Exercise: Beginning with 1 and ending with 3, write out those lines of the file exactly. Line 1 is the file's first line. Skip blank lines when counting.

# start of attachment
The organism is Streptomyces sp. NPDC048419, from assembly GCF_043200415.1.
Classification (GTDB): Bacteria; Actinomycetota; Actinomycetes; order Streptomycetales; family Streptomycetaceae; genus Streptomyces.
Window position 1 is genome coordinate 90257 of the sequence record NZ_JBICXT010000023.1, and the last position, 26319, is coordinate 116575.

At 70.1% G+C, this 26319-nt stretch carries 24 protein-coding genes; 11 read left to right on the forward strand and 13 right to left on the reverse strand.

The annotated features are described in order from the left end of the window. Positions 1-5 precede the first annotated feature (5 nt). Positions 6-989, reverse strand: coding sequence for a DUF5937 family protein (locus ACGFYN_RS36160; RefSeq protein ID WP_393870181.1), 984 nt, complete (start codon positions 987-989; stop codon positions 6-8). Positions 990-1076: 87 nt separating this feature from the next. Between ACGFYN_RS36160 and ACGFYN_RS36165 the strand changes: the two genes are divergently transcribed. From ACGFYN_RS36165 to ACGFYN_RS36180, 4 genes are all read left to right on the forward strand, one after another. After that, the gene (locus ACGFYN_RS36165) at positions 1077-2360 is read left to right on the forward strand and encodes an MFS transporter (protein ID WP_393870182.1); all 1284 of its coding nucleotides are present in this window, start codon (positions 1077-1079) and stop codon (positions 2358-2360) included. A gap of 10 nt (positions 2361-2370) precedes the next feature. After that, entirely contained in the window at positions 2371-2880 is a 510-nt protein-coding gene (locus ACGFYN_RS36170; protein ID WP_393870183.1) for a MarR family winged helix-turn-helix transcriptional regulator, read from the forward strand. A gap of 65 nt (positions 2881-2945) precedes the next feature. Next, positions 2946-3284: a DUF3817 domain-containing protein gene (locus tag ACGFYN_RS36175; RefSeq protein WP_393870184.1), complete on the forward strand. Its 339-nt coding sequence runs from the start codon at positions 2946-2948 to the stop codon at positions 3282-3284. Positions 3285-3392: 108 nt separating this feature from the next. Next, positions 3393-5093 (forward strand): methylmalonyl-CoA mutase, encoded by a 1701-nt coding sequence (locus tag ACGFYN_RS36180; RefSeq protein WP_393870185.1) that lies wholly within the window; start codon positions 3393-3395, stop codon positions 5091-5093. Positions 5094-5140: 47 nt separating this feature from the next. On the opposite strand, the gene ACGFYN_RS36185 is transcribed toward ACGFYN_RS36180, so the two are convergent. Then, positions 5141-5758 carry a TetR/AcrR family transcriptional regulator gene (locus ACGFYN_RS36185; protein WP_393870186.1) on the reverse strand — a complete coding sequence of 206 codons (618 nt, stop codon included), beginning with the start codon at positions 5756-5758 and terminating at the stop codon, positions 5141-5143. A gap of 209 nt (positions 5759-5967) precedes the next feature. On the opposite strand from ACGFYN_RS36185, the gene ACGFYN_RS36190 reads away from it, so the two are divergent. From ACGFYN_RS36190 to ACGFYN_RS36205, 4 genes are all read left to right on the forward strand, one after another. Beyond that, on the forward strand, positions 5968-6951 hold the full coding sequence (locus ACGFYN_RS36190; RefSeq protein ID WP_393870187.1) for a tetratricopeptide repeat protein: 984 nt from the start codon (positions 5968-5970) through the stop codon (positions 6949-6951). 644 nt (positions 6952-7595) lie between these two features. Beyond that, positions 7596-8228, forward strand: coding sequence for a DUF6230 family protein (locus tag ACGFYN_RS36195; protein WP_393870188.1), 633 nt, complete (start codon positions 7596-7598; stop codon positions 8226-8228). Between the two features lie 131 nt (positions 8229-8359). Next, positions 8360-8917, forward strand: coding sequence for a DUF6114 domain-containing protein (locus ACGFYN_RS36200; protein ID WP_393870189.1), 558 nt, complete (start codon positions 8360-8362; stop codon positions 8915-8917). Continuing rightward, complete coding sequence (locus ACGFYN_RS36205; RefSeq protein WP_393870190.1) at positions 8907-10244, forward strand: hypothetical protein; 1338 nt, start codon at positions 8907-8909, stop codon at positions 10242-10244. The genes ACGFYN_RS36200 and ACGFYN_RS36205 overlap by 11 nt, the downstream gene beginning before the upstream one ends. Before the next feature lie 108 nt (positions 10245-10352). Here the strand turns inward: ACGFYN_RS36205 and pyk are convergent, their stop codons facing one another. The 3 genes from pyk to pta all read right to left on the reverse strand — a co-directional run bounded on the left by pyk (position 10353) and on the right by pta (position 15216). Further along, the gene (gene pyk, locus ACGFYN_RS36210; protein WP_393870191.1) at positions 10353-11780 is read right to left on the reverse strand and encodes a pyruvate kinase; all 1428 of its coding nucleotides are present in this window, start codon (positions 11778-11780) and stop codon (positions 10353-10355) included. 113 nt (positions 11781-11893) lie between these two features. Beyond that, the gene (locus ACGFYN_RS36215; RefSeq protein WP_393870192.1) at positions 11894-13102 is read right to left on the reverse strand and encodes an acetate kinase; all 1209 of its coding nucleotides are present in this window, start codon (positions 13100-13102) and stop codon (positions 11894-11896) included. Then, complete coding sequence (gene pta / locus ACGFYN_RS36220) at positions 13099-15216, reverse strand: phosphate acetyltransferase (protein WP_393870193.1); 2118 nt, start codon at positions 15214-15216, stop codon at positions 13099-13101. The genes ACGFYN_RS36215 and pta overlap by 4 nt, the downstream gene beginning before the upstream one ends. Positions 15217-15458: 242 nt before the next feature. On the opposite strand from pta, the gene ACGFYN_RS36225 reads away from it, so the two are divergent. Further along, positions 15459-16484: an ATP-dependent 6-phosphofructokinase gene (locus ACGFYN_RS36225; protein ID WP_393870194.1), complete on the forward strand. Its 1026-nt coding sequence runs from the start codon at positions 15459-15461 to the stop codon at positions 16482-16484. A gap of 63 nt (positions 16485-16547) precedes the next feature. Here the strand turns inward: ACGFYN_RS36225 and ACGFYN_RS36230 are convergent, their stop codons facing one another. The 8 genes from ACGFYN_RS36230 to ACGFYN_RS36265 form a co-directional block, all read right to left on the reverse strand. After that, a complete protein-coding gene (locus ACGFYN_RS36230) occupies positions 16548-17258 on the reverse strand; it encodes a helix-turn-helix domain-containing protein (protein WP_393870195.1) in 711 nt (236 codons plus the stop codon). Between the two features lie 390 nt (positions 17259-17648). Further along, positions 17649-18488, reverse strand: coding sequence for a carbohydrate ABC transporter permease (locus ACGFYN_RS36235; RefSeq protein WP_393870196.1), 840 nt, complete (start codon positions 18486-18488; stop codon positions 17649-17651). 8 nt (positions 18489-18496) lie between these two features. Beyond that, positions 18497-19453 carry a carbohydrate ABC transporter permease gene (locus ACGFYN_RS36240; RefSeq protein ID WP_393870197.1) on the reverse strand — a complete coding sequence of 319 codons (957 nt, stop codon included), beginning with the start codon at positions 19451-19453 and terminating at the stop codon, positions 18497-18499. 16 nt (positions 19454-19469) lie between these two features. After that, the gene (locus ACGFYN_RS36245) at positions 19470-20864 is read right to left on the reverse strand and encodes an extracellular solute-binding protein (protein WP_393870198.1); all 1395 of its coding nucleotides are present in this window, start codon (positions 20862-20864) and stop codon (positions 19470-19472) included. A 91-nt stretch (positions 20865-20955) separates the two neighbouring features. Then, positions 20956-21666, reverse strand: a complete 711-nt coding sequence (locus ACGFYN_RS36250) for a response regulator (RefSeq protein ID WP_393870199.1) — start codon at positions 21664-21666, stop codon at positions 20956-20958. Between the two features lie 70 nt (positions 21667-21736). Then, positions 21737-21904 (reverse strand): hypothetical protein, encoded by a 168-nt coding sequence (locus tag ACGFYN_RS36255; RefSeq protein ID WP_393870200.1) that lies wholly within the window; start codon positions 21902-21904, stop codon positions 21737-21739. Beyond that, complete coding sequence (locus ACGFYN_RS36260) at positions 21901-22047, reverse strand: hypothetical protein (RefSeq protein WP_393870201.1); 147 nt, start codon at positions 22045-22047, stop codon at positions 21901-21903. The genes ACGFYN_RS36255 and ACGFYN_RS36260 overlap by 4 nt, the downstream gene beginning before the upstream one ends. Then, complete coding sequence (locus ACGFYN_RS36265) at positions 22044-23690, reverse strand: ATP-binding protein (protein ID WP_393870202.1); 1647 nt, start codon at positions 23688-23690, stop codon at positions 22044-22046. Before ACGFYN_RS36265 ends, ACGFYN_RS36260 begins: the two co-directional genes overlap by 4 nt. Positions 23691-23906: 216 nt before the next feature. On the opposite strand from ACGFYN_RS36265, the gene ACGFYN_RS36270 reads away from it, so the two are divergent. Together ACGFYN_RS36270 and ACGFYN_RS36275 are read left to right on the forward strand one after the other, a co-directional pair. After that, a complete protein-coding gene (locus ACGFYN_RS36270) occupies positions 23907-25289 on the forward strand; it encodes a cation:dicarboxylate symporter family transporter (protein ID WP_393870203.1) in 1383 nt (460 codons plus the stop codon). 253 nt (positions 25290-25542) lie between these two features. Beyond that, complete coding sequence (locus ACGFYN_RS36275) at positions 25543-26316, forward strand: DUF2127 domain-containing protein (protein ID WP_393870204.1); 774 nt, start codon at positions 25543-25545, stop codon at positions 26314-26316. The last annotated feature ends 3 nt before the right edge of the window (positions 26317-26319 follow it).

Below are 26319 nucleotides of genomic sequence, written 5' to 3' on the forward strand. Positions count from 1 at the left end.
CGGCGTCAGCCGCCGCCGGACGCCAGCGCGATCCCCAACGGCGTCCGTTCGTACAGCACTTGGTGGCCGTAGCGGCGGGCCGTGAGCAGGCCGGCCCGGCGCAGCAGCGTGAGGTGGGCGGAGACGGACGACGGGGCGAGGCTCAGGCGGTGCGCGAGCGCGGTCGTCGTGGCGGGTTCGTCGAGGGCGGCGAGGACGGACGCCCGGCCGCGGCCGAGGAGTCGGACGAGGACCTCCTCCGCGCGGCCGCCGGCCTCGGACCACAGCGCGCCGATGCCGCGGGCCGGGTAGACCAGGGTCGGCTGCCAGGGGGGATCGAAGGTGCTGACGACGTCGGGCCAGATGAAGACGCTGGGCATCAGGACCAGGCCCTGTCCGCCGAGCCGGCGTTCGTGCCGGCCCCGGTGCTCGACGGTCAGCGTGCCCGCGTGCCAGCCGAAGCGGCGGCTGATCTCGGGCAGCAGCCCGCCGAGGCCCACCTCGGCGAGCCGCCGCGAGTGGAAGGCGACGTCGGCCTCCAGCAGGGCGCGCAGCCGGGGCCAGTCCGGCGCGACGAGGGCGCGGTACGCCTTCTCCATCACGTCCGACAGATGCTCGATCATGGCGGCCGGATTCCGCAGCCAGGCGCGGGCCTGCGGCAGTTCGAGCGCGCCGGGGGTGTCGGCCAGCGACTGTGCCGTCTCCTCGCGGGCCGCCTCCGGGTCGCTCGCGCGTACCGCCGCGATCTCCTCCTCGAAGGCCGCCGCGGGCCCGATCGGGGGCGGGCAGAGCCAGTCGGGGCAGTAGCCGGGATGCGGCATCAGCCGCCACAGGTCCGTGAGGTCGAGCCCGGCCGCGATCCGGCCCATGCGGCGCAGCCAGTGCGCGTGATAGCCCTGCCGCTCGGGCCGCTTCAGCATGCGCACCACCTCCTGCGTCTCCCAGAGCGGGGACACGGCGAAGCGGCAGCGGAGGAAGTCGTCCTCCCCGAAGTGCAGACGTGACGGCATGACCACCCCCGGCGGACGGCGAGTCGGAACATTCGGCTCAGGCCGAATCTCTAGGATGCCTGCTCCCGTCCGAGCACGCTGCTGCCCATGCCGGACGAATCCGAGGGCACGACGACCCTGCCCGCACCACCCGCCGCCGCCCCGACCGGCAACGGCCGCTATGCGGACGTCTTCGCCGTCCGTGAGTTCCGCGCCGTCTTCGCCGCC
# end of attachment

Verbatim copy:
The organism is Streptomyces sp. NPDC048419, from assembly GCF_043200415.1.
Classification (GTDB): Bacteria; Actinomycetota; Actinomycetes; order Streptomycetales; family Streptomycetaceae; genus Streptomyces.
Window position 1 is genome coordinate 90257 of the sequence record NZ_JBICXT010000023.1, and the last position, 26319, is coordinate 116575.